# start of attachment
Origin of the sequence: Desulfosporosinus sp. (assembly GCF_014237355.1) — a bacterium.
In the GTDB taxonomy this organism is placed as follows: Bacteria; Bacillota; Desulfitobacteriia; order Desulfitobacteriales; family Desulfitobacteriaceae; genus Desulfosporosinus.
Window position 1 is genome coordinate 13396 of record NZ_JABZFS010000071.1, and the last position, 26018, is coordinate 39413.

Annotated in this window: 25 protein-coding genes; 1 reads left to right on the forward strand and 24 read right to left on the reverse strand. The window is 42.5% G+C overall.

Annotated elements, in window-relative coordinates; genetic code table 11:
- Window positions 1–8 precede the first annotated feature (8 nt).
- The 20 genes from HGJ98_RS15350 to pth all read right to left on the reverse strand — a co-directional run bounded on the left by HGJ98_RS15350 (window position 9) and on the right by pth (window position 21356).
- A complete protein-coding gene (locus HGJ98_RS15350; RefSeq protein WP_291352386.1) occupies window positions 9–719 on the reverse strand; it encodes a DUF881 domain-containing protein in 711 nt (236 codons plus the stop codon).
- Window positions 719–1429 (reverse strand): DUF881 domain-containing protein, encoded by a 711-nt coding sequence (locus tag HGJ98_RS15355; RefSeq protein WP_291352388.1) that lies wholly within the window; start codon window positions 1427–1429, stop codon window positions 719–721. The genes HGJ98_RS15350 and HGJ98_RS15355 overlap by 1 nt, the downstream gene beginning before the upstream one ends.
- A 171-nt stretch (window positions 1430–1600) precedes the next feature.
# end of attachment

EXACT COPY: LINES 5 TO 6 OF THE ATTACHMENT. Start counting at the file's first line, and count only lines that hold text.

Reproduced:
Annotated elements, in window-relative coordinates; genetic code table 11:
- Window positions 1–8 precede the first annotated feature (8 nt).